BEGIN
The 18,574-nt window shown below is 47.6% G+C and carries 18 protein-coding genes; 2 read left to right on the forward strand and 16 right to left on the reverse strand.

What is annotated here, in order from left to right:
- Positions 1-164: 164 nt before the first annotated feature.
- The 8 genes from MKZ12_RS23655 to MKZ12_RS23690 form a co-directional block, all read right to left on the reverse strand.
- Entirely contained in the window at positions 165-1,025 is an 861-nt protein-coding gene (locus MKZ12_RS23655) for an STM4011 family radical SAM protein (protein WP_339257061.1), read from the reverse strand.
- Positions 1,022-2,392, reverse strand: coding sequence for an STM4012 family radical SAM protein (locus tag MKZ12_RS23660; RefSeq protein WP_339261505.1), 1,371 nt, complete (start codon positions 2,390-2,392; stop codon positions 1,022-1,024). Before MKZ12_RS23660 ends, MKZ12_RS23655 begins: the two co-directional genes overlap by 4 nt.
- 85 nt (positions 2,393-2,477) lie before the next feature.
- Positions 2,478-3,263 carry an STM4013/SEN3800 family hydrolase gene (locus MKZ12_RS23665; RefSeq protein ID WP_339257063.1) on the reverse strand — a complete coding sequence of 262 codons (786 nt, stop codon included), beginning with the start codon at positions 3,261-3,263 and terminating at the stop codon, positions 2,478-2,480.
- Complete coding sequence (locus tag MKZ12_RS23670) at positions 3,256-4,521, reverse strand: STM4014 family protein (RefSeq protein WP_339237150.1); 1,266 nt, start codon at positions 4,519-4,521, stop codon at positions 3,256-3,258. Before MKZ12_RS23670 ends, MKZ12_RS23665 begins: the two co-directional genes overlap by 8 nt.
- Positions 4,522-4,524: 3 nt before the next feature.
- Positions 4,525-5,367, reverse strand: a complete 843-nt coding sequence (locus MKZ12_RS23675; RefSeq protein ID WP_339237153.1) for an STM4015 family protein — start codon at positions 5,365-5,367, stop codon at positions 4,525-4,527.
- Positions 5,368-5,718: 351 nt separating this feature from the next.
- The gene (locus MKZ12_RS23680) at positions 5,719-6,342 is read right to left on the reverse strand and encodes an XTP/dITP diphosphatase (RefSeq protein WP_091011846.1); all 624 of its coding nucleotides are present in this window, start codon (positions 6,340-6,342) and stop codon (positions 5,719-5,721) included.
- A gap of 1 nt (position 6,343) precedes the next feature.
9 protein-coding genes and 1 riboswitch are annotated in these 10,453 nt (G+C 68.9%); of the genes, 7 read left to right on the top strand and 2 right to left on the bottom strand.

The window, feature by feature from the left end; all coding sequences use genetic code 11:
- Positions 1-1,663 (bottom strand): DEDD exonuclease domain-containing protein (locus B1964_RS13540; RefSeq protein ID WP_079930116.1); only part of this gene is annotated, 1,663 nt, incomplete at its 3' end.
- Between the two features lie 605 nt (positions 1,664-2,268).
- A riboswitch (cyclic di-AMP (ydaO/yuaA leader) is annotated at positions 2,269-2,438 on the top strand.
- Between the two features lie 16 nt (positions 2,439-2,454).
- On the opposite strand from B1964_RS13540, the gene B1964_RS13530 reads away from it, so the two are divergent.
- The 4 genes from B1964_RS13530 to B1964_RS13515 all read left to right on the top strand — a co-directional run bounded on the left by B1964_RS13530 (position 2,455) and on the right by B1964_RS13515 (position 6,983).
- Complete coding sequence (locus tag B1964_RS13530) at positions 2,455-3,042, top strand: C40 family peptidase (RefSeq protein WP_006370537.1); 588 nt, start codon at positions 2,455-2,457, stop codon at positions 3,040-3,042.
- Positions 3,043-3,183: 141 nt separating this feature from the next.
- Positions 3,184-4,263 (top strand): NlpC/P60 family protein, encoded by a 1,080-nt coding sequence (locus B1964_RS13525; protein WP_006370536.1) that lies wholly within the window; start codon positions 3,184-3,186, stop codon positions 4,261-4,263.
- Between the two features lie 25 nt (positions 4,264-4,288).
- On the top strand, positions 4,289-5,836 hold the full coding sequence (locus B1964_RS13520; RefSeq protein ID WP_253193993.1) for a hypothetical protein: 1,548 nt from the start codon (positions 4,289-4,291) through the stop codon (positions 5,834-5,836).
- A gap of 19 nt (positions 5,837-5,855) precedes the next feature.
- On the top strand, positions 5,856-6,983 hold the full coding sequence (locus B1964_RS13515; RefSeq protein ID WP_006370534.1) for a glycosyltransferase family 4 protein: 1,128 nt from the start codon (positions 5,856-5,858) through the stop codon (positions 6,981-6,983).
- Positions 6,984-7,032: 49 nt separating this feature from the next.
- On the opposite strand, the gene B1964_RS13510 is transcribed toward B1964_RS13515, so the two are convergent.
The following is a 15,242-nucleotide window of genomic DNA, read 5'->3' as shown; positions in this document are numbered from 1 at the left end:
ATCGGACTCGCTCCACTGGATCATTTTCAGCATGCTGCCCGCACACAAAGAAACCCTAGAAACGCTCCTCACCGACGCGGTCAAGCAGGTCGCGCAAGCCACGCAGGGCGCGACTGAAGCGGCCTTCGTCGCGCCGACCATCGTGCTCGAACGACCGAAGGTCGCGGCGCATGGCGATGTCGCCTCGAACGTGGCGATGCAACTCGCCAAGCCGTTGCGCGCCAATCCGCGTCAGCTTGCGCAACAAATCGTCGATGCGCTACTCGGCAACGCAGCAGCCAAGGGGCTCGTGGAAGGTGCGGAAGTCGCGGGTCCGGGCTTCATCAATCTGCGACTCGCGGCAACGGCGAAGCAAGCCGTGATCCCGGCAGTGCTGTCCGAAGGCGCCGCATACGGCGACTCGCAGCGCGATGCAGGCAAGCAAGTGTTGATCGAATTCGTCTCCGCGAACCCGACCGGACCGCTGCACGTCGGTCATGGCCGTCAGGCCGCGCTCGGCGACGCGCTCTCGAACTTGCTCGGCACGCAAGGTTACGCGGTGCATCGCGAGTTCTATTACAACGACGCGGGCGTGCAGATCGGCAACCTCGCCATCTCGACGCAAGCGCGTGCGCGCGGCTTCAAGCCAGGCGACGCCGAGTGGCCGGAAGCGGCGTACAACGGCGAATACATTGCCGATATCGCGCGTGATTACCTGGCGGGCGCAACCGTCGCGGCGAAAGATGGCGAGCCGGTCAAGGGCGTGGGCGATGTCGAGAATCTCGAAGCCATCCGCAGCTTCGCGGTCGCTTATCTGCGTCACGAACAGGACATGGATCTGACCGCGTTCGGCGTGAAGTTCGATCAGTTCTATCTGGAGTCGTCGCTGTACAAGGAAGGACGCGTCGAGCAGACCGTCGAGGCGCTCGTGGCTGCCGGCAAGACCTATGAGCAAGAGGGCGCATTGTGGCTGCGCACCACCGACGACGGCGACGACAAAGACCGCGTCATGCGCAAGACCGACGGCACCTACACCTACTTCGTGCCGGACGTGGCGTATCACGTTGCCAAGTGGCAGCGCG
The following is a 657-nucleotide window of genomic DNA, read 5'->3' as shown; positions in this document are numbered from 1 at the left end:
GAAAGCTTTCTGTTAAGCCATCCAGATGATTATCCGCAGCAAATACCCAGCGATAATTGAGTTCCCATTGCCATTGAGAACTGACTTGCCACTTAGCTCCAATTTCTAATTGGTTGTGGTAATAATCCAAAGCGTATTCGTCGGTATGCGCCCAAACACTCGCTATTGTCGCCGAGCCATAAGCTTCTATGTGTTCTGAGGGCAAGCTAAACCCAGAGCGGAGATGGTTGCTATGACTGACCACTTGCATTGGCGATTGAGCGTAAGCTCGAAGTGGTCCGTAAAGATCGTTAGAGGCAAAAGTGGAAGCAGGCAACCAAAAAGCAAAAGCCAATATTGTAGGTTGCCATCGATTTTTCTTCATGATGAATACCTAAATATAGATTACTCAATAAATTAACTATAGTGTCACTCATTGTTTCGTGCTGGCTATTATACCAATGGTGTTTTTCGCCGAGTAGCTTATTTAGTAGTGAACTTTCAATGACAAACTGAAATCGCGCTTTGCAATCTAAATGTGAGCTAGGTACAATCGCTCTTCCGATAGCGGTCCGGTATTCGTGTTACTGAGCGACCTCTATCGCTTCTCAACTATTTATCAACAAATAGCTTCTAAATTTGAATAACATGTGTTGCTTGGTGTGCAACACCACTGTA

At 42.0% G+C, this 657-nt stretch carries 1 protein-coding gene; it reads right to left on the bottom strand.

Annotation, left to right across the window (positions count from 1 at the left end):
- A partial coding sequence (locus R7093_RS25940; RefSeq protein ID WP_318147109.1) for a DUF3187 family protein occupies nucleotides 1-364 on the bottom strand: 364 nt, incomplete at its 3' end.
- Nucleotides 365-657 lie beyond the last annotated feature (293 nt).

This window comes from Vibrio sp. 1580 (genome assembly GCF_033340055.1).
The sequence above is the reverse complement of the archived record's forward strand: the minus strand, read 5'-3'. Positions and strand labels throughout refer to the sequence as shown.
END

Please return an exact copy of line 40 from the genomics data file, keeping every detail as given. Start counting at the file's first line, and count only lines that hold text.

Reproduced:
This window comes from Vibrio sp. 1580 (genome assembly GCF_033340055.1).